The poem "The Lotus" is from Dutt's Ancient Ballads and Legends of Hindustan (1882). The poem enacts a type of fable, in which the personified figure of Love comes to Flora, the Roman goddess of flowering plants, asking her to create the most beautiful flower in the world. After the longstanding feud between the lily and the rose is described, Love expresses a desire to have a flower that carries elements of both: "Give me a flower delicious as the rose / And stately as the lily in her pride." When asked what color the flower should be, Love first says "Rose-red," then qualifies this by saying "No, lily-white,—or, both provide." The poem ends with Flora gifting Love the lotus, a flower that has both elements of the lily's beauty and the rose's beauty. The poem as such reflects one instance of Toru Dutt drawing a link between European culture (and knowledge) and Indian/Asian culture.
In terms of form, "The Lotus" is a Petrarchan sonnet, fourteen lines in length with enclosed rhymes in the octave (the first eight lines of the poem) and the overall rhyme scheme ABBAABBACDCDDC.
The octave develops the backstory of Love approaching Flora, and it also gives us the backstory of the conflict between the rose and the lily. The rose—red in color and actually native to Asia—is being used here as a symbol of the ideals of Asian beauty, while the lily—white in color and present in much European imagery such as coats of arms—is used as a symbol of Europe and the West in general. The poem is thus not just a fantastical and whimsical dialogue between mythic figures, but also a serious contest regarding the nature of beauty.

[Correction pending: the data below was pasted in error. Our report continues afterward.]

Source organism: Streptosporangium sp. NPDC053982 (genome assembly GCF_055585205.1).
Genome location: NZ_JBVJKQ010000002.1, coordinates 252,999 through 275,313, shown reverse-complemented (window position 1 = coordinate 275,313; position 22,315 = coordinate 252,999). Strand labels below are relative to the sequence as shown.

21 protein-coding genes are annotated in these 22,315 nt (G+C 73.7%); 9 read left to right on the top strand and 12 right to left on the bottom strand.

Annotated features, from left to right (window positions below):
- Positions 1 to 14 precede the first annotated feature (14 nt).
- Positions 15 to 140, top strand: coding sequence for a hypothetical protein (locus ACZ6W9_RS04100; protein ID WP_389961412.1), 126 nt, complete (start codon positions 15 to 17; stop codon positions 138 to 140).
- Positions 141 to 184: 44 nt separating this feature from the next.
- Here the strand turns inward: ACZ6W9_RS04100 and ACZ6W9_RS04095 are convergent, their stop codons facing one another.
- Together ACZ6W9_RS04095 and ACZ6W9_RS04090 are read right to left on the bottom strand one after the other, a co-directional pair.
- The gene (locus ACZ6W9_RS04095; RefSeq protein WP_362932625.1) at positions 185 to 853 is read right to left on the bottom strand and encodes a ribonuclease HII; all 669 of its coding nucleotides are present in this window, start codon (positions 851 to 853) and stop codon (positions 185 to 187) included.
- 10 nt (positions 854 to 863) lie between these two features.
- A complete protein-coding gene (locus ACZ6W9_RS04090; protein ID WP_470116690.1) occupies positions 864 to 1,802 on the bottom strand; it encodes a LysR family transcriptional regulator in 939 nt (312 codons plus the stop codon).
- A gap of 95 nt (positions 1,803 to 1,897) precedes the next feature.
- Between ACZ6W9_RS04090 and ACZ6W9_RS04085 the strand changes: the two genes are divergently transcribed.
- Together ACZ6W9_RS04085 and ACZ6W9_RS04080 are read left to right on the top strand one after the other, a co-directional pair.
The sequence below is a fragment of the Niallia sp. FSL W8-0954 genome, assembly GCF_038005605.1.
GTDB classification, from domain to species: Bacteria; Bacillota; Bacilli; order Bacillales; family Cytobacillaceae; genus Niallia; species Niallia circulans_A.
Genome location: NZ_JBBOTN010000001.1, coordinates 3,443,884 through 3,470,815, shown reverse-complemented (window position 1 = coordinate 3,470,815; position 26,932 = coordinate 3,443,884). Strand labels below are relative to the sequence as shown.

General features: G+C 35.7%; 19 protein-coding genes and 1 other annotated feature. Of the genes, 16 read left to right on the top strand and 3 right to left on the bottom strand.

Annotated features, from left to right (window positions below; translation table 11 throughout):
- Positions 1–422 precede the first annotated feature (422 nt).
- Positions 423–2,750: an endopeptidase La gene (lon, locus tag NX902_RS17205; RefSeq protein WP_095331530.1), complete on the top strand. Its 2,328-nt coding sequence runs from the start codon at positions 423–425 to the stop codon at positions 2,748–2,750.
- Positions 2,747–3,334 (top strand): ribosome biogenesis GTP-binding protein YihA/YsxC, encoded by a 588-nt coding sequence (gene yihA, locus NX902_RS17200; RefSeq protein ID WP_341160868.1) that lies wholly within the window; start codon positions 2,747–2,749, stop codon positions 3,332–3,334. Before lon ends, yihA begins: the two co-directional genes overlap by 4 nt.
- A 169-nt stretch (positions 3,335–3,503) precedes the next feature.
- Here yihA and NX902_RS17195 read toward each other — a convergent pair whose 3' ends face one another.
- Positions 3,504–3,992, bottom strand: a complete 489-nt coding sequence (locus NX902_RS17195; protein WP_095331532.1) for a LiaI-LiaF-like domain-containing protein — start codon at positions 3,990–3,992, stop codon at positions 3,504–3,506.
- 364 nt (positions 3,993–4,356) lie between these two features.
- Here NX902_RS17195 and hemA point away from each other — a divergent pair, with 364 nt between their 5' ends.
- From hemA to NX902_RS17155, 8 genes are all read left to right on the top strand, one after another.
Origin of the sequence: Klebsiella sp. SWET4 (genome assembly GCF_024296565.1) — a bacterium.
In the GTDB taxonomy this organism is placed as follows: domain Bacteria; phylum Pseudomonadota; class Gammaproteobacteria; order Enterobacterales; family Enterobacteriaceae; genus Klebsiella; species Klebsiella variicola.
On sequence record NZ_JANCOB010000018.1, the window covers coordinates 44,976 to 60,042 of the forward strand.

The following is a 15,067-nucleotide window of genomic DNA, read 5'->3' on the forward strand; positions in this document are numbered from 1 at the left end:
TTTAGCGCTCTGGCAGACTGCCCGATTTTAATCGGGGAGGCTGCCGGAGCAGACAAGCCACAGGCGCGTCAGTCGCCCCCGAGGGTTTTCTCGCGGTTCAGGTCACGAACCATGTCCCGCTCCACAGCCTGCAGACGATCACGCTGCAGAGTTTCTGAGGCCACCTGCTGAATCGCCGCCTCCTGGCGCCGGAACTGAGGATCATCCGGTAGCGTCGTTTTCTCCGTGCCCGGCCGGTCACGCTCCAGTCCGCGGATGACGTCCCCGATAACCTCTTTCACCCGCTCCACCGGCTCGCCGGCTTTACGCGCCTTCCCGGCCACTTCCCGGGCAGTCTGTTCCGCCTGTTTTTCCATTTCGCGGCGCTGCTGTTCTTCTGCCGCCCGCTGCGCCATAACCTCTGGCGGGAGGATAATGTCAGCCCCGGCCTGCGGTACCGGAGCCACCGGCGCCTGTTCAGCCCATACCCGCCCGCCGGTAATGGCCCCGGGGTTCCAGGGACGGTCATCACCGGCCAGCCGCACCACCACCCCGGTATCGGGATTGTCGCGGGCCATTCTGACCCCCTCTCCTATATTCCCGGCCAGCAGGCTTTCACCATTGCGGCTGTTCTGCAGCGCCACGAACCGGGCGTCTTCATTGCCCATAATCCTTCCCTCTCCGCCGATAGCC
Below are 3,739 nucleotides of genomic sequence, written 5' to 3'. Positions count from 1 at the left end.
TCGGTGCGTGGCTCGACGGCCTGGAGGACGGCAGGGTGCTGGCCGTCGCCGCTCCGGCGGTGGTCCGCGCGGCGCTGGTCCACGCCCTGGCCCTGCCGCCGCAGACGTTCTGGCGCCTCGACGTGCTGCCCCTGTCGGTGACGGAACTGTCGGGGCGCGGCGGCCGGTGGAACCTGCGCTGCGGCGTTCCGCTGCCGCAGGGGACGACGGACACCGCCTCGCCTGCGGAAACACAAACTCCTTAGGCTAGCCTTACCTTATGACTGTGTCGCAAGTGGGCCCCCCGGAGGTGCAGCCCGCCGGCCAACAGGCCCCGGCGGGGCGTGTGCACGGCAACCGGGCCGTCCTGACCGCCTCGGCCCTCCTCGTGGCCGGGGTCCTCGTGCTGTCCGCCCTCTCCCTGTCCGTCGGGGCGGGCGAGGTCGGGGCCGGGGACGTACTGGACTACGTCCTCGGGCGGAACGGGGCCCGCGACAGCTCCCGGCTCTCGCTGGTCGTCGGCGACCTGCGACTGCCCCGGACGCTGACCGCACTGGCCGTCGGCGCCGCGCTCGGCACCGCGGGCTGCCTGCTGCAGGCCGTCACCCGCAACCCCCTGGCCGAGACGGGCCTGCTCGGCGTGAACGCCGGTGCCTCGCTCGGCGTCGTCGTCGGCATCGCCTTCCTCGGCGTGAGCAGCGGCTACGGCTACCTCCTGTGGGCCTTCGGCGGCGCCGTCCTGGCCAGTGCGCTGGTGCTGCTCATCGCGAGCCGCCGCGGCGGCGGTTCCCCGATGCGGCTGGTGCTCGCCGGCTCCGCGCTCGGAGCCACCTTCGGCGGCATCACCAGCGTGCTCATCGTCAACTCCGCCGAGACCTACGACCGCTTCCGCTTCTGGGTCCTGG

The poem has a turn (or volta) after the octave, and the interlocking rhyme schemes of the sestet (the last six lines) mirror the conversation conducted between Flora and Love. When the poem resolves itself, elements of both Western and Eastern beauty are united in the transitional figure of the lotus, a classic Indian symbol of beauty, youth, and divinity.
While superficially providing a pithy and entertaining explanation for the creation of the lotus flower, "The Lotus" also provides deeper interpretive meaning insofar as it discusses the ideals of beauty in different parts of the world. The creation of a liminal or transitional beauty—one that sits in between the ideals of East and West in the form of the lotus—evokes and suggests not only Dutt's home of India but also Dutt herself, whose life experiences in Colonial India and all around Europe fundamentally make her a figure of transition, intermixing, and cultural exchange. The poem also calls back to Dutt's larger body of work in its attention to and fascination with both natural beauty and world religions, including the pagan religion of ancient Rome.